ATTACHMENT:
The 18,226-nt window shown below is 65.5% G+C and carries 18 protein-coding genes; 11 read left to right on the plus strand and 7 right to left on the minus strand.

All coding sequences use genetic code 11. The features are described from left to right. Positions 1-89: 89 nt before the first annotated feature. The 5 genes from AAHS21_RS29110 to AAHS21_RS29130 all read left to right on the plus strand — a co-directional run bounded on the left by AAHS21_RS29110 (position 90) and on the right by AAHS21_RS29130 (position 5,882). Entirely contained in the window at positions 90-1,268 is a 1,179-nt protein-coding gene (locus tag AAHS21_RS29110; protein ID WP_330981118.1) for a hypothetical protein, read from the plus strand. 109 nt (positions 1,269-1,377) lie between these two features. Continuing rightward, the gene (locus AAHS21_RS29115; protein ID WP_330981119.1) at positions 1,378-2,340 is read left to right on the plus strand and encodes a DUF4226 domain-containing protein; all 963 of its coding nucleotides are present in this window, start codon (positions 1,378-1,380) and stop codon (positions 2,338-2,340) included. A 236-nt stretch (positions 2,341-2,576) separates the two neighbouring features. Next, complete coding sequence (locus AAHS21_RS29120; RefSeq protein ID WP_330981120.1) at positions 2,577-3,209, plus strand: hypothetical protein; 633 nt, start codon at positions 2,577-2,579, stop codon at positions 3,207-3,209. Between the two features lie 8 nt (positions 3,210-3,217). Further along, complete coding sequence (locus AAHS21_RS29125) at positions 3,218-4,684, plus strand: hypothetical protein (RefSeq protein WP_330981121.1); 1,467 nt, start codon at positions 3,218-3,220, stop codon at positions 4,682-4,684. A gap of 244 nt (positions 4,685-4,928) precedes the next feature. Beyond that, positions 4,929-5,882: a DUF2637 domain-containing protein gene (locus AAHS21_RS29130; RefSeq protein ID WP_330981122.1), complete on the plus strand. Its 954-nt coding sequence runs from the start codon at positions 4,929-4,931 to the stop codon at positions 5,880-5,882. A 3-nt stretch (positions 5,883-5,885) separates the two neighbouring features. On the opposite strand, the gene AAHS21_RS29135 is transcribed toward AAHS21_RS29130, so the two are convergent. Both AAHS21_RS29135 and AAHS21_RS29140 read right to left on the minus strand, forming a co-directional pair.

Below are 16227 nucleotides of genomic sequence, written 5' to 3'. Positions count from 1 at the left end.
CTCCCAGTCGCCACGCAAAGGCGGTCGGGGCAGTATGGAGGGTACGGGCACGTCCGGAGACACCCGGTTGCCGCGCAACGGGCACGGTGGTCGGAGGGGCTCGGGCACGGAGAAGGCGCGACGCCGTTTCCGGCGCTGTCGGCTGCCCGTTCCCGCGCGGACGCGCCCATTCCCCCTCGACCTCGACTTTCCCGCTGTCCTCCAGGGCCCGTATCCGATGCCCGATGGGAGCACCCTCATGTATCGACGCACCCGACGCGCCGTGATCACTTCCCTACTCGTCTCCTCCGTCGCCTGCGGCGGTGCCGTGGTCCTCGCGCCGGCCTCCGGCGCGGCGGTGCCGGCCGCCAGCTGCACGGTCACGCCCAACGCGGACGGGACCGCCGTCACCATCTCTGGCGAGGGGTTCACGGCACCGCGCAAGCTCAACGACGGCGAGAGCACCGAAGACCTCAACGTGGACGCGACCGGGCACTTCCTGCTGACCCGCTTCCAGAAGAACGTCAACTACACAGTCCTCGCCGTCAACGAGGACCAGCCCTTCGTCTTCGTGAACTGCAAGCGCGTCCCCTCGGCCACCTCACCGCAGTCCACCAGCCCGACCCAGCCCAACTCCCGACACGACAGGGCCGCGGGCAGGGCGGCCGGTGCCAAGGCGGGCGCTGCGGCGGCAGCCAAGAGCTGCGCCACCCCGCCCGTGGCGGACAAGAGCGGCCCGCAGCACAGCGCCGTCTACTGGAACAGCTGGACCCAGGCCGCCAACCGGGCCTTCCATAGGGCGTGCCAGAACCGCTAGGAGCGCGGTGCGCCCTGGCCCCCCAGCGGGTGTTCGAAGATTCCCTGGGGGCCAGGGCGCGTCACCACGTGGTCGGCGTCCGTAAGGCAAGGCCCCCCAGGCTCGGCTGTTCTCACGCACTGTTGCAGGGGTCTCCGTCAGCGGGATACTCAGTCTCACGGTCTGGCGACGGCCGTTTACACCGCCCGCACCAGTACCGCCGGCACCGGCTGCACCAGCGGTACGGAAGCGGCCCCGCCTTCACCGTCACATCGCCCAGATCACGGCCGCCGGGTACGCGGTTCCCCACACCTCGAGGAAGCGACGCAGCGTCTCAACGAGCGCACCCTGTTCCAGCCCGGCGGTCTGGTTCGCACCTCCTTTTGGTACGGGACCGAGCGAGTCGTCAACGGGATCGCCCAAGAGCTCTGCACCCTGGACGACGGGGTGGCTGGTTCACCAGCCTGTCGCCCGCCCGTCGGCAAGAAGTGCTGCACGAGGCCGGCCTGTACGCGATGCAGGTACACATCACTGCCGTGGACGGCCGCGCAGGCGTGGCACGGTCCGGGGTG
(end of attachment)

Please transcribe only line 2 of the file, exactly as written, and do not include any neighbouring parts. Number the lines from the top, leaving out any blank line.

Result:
All coding sequences use genetic code 11. The features are described from left to right. Positions 1-89: 89 nt before the first annotated feature. The 5 genes from AAHS21_RS29110 to AAHS21_RS29130 all read left to right on the plus strand — a co-directional run bounded on the left by AAHS21_RS29110 (position 90) and on the right by AAHS21_RS29130 (position 5,882). Entirely contained in the window at positions 90-1,268 is a 1,179-nt protein-coding gene (locus tag AAHS21_RS29110; protein ID WP_330981118.1) for a hypothetical protein, read from the plus strand. 109 nt (positions 1,269-1,377) lie between these two features. Continuing rightward, the gene (locus AAHS21_RS29115; protein ID WP_330981119.1) at positions 1,378-2,340 is read left to right on the plus strand and encodes a DUF4226 domain-containing protein; all 963 of its coding nucleotides are present in this window, start codon (positions 1,378-1,380) and stop codon (positions 2,338-2,340) included. A 236-nt stretch (positions 2,341-2,576) separates the two neighbouring features. Next, complete coding sequence (locus AAHS21_RS29120; RefSeq protein ID WP_330981120.1) at positions 2,577-3,209, plus strand: hypothetical protein; 633 nt, start codon at positions 2,577-2,579, stop codon at positions 3,207-3,209. Between the two features lie 8 nt (positions 3,210-3,217). Further along, complete coding sequence (locus AAHS21_RS29125) at positions 3,218-4,684, plus strand: hypothetical protein (RefSeq protein WP_330981121.1); 1,467 nt, start codon at positions 3,218-3,220, stop codon at positions 4,682-4,684. A gap of 244 nt (positions 4,685-4,928) precedes the next feature. Beyond that, positions 4,929-5,882: a DUF2637 domain-containing protein gene (locus AAHS21_RS29130; RefSeq protein ID WP_330981122.1), complete on the plus strand. Its 954-nt coding sequence runs from the start codon at positions 4,929-4,931 to the stop codon at positions 5,880-5,882. A 3-nt stretch (positions 5,883-5,885) separates the two neighbouring features. On the opposite strand, the gene AAHS21_RS29135 is transcribed toward AAHS21_RS29130, so the two are convergent. Both AAHS21_RS29135 and AAHS21_RS29140 read right to left on the minus strand, forming a co-directional pair.